Perth: Former India captain and batting legend Sunil Gavaskar walked into the lunch room on Level One at the WACA here at 3pm on Saturday, immediately after he had finished his match opening commentary duty for the India vs UAE fixture which began at 2:30pm.
Unfortunately, the lunch service had closed at 2:30pm itself. A couple of journalists who were just about finished their lunch tried to step in and speak to the catering staff, but to no avail. Gavaskar though was calm. “They (catering staff) can’t really be blamed. We have non-stop coverage and don’t realise the time. They are just following instructions and going as per the time told to them,” Sunny told the scribes.
Even local Tom Moody couldn’t help
Just then, former Australia all-rounder and fellow commentator Tom Moody walked in and Gavaskar’s eyes lit up. “Ah, Thomas, maybe you can help me, mate. Lunch is over,” he told Moody, who couldn’t do about the situation either. The two players who played against each other in the 1987 World Cup were later seen having tea and biscuits for lunch even as the Indian team was busy devouring the UAE team.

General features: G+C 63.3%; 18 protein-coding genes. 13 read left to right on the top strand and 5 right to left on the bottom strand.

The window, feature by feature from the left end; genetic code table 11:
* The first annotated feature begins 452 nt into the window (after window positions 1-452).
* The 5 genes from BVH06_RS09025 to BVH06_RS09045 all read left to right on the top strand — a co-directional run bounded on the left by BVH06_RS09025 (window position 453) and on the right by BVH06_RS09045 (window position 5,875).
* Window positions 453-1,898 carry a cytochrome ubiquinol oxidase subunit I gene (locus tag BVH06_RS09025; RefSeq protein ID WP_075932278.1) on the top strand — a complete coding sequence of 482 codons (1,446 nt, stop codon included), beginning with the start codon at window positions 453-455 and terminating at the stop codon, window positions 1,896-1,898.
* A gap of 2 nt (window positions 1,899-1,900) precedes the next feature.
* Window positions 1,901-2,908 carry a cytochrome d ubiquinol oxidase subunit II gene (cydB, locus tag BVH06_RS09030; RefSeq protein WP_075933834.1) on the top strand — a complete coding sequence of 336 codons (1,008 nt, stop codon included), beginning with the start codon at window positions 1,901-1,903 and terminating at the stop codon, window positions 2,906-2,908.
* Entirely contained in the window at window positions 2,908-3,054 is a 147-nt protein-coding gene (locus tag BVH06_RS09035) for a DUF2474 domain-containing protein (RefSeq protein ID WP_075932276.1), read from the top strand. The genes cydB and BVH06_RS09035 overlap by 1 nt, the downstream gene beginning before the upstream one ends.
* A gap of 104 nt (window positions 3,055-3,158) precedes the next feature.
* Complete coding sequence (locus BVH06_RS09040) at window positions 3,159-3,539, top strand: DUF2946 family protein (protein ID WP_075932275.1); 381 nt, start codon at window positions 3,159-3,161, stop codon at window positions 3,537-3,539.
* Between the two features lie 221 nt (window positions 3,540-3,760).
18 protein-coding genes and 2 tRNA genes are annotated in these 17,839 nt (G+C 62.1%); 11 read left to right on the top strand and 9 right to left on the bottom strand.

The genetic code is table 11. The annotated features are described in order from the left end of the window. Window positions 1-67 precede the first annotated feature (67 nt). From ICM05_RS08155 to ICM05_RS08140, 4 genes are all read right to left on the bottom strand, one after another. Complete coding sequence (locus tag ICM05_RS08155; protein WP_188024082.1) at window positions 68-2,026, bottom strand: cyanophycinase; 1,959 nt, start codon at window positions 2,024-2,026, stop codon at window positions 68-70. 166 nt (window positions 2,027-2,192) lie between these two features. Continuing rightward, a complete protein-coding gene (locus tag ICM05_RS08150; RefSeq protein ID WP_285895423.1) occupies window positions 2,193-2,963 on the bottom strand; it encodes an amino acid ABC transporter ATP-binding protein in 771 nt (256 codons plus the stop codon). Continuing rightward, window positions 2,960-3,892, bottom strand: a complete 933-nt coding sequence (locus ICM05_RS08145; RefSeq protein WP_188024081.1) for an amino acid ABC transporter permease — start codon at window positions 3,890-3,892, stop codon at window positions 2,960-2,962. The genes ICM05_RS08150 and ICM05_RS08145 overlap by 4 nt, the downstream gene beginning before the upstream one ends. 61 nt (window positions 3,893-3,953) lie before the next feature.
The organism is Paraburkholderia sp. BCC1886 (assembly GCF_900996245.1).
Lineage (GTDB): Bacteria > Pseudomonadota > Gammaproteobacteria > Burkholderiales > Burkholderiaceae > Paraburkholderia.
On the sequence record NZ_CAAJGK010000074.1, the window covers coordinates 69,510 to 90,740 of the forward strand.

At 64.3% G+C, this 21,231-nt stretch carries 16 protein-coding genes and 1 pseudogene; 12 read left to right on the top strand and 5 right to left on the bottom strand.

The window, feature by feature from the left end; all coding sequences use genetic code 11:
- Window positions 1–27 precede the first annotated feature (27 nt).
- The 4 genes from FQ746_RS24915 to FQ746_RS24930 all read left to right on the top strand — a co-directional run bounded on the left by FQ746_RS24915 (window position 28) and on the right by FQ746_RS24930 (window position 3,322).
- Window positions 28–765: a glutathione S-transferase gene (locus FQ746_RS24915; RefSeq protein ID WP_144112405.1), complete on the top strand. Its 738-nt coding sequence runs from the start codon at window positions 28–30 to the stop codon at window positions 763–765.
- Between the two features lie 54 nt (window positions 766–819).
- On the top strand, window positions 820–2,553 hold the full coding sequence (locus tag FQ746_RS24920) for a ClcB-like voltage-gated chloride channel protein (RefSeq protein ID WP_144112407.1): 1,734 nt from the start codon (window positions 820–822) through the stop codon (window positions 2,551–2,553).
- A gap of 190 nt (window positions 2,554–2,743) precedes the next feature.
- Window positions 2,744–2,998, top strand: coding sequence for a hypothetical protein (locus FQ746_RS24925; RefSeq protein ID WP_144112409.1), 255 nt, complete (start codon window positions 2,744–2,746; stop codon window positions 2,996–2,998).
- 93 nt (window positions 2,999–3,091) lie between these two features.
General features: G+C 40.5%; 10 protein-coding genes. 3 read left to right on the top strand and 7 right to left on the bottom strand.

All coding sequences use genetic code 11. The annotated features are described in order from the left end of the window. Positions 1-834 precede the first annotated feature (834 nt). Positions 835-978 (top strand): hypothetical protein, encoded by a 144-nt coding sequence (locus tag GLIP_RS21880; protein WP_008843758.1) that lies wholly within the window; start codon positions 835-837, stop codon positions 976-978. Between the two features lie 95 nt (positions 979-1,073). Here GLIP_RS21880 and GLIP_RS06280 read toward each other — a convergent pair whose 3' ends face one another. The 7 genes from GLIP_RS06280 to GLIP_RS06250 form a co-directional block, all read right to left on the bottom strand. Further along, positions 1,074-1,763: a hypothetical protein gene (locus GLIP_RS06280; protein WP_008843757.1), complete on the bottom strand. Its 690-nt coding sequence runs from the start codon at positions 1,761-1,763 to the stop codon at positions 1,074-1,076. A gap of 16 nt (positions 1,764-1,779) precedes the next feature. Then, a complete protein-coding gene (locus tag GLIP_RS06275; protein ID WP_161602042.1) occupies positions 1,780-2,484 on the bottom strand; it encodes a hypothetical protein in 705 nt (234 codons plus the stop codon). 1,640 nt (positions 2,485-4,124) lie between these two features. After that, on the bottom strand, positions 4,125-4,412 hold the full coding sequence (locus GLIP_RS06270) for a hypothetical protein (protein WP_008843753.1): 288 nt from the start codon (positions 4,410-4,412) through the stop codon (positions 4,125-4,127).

Empty stands at WACA worrying
The Western Australian Cricket Association ground is not a big one with a capacity of less than 20,000 and of that, less than 50 per cent seats (8,718 to be precise) were filled up for Saturday’s India vs UAE Group B World Cup clash. Such a low turn-out in a World Cup encounter is not an encouraging sign but the imbalance of a contest that causes it.
India fans show enjoying the match against United Arab Emirates at WACA on Saturday. Pic/Getty Images
ICC chief executive Dave Richardson was critical of exactly this when he justified the number of World Cup teams being reduced from 14 this time to 10 in the next edition (2019) for the tournament in England. “We want to see more quality contests in a World Cup rather than one-sided encounters,” he said recently. And looking at UAE’s pathetic display yesterday, one can’t blame the ICC for not offering any leeway to associate nations.